Resveratrol's Exercise Benefits
Praised for protecting against cancer, heart disease, and even wrinkles, resveratrol – a potent antioxidant abundant in red wine, peanuts, and certain berries – may also boost exercise performance. A new study published in the 'Journal of Physiology' found that rats given a high-powered resveratrol supplement had better muscle strength, heart function, and energy metabolism than a control group.
"Resveratrol improves energy production in the heart and likely also in the skeletal muscle," says Jason Dyck, lead study author and director of the University of Alberta's Cardiovascular Research Centre. "Also, in the presence of resveratrol, the heart remodels in a way that is consistent with more intense exercise training. We believe that these alterations contribute to increased athletic performance in rats."
Great news for rodents, but what about for you? Since many other resveratrol effects initially observed in animals – such as cardio-protective and antidiabetic perks – have also been reported in humans, Dyck feels strongly that these latest findings will also translate to people.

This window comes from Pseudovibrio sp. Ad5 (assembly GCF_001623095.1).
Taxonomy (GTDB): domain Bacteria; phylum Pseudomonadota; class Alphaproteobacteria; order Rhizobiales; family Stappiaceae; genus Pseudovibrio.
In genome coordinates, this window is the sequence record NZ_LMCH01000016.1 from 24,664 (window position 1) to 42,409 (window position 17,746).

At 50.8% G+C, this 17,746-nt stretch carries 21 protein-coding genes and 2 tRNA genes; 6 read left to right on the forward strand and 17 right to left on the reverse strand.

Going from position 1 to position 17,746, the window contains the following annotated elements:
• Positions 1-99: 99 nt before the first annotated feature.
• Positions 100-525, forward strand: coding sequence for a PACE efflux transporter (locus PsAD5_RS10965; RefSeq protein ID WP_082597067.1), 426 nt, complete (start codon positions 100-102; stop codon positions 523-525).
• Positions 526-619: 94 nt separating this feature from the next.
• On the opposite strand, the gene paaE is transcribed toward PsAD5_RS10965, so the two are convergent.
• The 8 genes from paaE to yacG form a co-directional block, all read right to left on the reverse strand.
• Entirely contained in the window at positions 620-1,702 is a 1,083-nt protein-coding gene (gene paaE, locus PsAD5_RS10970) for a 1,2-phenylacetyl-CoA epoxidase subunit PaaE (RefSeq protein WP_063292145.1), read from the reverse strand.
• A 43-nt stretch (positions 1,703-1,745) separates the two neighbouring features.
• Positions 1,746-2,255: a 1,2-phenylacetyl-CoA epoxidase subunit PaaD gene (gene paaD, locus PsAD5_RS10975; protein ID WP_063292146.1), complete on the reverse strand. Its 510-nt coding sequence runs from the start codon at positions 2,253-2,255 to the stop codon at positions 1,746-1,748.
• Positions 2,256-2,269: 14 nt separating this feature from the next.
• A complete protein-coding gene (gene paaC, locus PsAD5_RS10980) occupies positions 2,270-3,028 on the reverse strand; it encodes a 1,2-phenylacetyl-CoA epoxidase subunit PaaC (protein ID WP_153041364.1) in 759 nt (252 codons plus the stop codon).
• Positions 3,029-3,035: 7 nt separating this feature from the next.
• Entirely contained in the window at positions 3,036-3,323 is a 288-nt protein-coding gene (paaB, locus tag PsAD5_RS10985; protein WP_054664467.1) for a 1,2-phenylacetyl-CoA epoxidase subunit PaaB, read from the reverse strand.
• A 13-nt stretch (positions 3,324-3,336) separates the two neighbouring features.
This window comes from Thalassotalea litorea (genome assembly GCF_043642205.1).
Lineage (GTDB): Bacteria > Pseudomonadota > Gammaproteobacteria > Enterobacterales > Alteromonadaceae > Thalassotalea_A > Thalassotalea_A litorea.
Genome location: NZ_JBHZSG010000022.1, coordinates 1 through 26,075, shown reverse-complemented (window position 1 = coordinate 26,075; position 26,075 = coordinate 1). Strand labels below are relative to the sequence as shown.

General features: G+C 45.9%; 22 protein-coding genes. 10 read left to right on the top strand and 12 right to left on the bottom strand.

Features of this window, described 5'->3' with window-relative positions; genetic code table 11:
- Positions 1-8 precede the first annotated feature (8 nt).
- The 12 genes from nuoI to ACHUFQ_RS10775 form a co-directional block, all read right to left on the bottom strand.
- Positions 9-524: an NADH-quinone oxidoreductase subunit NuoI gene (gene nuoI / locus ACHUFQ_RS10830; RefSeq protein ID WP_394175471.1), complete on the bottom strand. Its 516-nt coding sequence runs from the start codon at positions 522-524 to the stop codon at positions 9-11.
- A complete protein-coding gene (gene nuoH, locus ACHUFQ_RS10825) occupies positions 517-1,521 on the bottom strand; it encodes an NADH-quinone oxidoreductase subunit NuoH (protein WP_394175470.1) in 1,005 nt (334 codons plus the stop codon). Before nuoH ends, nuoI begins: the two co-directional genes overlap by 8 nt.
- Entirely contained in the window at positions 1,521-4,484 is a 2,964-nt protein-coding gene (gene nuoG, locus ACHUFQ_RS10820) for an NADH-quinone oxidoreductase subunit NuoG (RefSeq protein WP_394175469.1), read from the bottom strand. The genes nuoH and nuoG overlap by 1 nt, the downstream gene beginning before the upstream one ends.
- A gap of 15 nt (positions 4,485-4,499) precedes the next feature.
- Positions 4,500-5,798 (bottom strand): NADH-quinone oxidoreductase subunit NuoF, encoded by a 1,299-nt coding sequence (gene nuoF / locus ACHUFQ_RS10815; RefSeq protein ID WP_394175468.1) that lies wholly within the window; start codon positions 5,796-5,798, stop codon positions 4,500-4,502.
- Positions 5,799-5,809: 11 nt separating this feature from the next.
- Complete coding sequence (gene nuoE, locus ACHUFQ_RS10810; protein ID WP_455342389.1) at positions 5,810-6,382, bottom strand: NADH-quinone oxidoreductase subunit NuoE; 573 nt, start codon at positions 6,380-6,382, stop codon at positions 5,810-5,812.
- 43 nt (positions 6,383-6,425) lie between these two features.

But the takeaway here is not to go guzzle a grenache or pinot. You'd consume a gazillion grams of sugar and get completely hammered before netting the resveratrol benefits seen in this study. And even then, your body would be working so hard to metabolize the alcohol and flush out excess toxins that those perks become moot. Same story with peanuts: They're just not potent enough in resveratrol to rev up your workouts, and they sock you with salt, fat, and calories.
Here's where resveratrol supplements, concentrated doses extracted from natural sources, step in. "Since the amount of resveratrol we used in our studies is much higher than could be achieved through diet alone, supplements can match the levels we administered to our rats," Dyck says. "Because the long-term effects of taking resveratrol haven't been studied in humans, I'm not yet comfortable recommending doses, but I take 250 mg per day."